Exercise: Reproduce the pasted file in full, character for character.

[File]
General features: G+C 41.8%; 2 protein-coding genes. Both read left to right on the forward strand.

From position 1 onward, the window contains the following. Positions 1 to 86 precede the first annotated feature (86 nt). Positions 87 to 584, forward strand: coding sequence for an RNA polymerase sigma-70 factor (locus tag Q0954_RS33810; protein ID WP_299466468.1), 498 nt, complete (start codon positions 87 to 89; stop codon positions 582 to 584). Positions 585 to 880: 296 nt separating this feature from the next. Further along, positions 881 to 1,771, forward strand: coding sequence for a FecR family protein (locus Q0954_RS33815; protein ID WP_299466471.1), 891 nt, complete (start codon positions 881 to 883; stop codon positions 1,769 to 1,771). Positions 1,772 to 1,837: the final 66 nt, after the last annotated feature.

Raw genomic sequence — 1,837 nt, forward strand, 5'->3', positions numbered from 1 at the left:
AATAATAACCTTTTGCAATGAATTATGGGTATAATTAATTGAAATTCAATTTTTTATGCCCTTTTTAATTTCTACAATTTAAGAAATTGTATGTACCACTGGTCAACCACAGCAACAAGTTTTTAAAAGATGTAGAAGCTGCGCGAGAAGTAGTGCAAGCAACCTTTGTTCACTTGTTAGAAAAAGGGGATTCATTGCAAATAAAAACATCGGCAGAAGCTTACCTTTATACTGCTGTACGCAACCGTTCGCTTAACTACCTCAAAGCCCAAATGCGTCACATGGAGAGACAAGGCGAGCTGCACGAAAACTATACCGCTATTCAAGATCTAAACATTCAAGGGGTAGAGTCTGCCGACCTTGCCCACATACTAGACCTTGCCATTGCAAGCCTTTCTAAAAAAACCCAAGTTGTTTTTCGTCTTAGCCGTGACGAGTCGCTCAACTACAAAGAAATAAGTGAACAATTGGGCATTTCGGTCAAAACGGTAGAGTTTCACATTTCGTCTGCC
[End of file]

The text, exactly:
General features: G+C 41.8%; 2 protein-coding genes. Both read left to right on the forward strand.

From position 1 onward, the window contains the following. Positions 1 to 86 precede the first annotated feature (86 nt). Positions 87 to 584, forward strand: coding sequence for an RNA polymerase sigma-70 factor (locus tag Q0954_RS33810; protein ID WP_299466468.1), 498 nt, complete (start codon positions 87 to 89; stop codon positions 582 to 584). Positions 585 to 880: 296 nt separating this feature from the next. Further along, positions 881 to 1,771, forward strand: coding sequence for a FecR family protein (locus Q0954_RS33815; protein ID WP_299466471.1), 891 nt, complete (start codon positions 881 to 883; stop codon positions 1,769 to 1,771). Positions 1,772 to 1,837: the final 66 nt, after the last annotated feature.

Raw genomic sequence — 1,837 nt, forward strand, 5'->3', positions numbered from 1 at the left:
AATAATAACCTTTTGCAATGAATTATGGGTATAATTAATTGAAATTCAATTTTTTATGCCCTTTTTAATTTCTACAATTTAAGAAATTGTATGTACCACTGGTCAACCACAGCAACAAGTTTTTAAAAGATGTAGAAGCTGCGCGAGAAGTAGTGCAAGCAACCTTTGTTCACTTGTTAGAAAAAGGGGATTCATTGCAAATAAAAACATCGGCAGAAGCTTACCTTTATACTGCTGTACGCAACCGTTCGCTTAACTACCTCAAAGCCCAAATGCGTCACATGGAGAGACAAGGCGAGCTGCACGAAAACTATACCGCTATTCAAGATCTAAACATTCAAGGGGTAGAGTCTGCCGACCTTGCCCACATACTAGACCTTGCCATTGCAAGCCTTTCTAAAAAAACCCAAGTTGTTTTTCGTCTTAGCCGTGACGAGTCGCTCAACTACAAAGAAATAAGTGAACAATTGGGCATTTCGGTCAAAACGGTAGAGTTTCACATTTCGTCTGCC